Goodbye Weebly! Hello WordPress!

I have moved my ePortfolio, my blog, my docs, and the rest from Weebly to WordPress.

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Information and Beauty

I went and explored Candy Chang’s website containing projects she initiated in cities. These projects strike me as almost the definition of “pinpricks of change,” being so simple and elegant yet make a difference in a community, adding a certain “spice” (for a lack of a better word) that adds character. I really liked the elegance and the visual appeal of her projects. I especially like some of the guides she has made for renters and street vendors, which contain all the information these people (who often are vulnerable) need in order to get by and at the same time are visually appealing. I think it was from this project I learned the most.

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Public Spaces

I watched the film The Social Life of Small Urban Spaces twice, and I found it amazing. The film discusses how the design and architecture of spaces impacts its use. After I first watched the film with Jasmin in her class, I felt like I was suddenly very aware of how the space around me was used and how it could be improved. I felt more like a flaneur than ever before.

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Light and Shadow

Picture

My favorite times of day are twilight and nighttime. During twilight, the sky’s colors are overwhelmingly beautiful. We often take photos of twilight, and I always find it funny. When we look back at those photos, they all seem to be very similar if not the same. When we took the photo, though, we were in awe. It seems that twilight is able to amaze us every day it comes, as if it’s new and fresh, and few photographs (especially those taken by a phone) are able to completely capture its grandeur.

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From a Neighborhood to a Community

… change does not happen when no one takes ownership of the community.

I have written frequently about what is wrong about suburbs and where I grew up. My criticism of suburbs have centered on how they fail to create communities. Everyone in a suburb lives in their own self-contained universe that does not require interaction with the people around them. Even though they are large neighborhoods, they are hardly communities. This is at least how I, someone who is not LDS, perceive where I grew up. Perhaps it would be different if I was one of those people who walked to church every Sunday morning (considering that churches are only two or three blocks apart at most) and would worship with all my neighbors. Even then, though, the fact that I feel like I don’t have a connection with my community means that it has failed; a good community includes all of those who live in it, not just those who are LDS.

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A City is a Collective Dream

When everyone is an activist, everyone can be better off. All too often we resign our responsibility to our community and let others dream. This often is to our detriment; the modernist dream held by city planners turned cities from communal places to places dominated by cars from suburbs. Everyone needs to look at their city and think about how they could improve it and make it enjoyable for themselves and those around them. A city planner in an office building cannot be expected to always make changes that make life for the pedestrian better, and it is the pedestrian’s responsibility to make their desires known. To repeat myself, everyone needs to be an activist.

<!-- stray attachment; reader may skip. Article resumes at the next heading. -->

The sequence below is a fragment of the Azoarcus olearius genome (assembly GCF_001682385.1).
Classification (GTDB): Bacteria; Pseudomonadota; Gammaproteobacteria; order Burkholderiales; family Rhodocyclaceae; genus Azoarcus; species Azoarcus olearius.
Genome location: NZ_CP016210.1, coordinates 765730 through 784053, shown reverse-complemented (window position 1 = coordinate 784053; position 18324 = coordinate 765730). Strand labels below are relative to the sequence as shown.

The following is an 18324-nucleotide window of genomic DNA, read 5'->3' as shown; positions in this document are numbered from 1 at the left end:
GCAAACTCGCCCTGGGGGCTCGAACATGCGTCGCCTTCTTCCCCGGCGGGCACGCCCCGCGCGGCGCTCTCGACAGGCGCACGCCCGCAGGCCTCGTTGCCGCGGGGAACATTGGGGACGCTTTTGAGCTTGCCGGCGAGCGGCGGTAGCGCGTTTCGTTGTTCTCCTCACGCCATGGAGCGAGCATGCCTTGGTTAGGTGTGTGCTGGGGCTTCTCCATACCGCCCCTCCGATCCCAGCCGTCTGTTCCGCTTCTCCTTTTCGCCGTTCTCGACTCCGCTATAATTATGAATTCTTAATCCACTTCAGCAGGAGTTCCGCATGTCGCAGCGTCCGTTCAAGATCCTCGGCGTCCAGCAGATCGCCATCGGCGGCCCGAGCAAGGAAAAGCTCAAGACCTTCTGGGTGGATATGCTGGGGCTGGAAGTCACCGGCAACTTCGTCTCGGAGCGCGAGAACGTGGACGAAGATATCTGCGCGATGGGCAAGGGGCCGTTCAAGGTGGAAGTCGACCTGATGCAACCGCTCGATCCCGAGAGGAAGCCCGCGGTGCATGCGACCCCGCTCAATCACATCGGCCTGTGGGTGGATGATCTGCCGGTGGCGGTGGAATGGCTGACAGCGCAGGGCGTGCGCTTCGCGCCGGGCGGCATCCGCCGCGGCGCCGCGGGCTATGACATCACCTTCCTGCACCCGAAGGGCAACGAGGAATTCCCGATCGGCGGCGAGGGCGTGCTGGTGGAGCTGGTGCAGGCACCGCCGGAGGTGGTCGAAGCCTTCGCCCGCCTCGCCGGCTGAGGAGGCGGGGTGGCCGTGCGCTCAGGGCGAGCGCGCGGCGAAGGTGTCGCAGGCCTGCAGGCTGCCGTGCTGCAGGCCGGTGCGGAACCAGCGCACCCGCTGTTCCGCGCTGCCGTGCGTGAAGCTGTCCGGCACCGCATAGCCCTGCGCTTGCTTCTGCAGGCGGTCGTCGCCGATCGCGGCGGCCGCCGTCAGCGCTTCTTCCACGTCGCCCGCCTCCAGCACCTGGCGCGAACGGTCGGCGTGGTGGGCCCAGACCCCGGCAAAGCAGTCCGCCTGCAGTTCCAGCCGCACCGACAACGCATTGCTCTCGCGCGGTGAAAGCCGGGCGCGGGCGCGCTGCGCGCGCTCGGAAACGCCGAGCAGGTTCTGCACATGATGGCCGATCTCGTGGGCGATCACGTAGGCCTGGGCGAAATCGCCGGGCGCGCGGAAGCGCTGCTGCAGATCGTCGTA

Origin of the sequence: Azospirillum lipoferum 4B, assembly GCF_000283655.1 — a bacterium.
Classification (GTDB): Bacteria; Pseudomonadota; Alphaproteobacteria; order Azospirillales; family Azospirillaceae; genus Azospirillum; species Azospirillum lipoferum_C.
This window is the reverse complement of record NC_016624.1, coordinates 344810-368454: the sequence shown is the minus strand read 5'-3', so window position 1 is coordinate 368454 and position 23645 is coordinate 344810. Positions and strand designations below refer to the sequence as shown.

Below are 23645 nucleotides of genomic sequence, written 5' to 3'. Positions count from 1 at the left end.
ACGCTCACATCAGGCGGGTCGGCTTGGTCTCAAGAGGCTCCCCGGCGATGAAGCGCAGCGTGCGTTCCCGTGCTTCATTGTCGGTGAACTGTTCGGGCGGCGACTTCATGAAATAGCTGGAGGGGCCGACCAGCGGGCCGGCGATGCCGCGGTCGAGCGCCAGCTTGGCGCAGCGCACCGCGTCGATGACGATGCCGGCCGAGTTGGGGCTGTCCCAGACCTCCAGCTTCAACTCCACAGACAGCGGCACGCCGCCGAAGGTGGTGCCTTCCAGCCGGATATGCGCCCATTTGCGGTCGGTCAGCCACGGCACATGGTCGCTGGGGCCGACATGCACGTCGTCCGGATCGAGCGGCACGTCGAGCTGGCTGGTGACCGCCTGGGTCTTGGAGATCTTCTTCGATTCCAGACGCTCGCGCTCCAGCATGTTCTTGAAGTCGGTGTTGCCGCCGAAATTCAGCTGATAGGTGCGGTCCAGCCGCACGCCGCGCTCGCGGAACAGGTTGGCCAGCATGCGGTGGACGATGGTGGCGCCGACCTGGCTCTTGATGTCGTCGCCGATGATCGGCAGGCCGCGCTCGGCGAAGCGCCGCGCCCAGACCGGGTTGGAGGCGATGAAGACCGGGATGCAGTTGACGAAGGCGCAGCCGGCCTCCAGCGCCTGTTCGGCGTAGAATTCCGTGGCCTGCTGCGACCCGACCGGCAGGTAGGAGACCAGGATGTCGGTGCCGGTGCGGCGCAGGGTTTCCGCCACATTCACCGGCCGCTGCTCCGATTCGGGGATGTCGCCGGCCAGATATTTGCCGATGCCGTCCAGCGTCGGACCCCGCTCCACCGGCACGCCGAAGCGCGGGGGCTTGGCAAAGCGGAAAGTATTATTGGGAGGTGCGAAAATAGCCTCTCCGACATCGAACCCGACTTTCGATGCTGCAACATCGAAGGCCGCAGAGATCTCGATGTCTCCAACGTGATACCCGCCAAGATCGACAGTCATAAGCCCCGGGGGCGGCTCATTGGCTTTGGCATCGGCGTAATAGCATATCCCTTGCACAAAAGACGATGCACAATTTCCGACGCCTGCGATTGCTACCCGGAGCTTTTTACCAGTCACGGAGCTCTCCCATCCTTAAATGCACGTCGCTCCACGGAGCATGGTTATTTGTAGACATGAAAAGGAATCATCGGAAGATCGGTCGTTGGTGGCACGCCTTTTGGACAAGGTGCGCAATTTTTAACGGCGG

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Processes toward a Restorative Urbanism

For the local activist looking to transform their city, Jaime Lerner’s book Urban Acupuncture is a rich little devotional. It’s not a long, academic book loaded with theory and complex concepts. Instead, it’s a series of stories, ideas expressed in short yet memorable increments. People often learn best when a story is attached to an idea (even if it’s an abstract one), and Urban Acupuncture is intended to inspire through Jaime Lerner’s personal stories about his experiences in other cities and bringing reform to his own.
Personally, my favorite story/lesson from Urban Acupuncture was Jaime Lerner’s transformation of one of the streets in his city into a pedestrian street. He makes the transformation rapidly, in 72 hours, working nonstop, and would not begin the project until he knew that it would be completed in so short a time that any resistance that could potentially form would not have the time to do so. He basically blitzed reform, resistance be damned, and I saw that as being quite courageous and politically astute. One could call it heavy-handed, undemocratic, abusive of power, and even tyrannical; I won’t say that his methods were completely ethical. But in this day and age, when in the United States politicians are too cowardly to bring serious change, I found the story refreshing and could only wish the same courage were in this country’s politicians as well (or more accurately in those wishing to create positive change; the selfish ones are plenty bold).

With that said, the courage Jaime Lerner brought is the courage any reformer—be they a politician or not—in any city, who is serious about bringing positive change, both can and should have. And while most may not have the mayor’s power, they can still have an impact. Reform will be more powerful when it is swift (though no recklessly executed) and effective, and it can transform communities.

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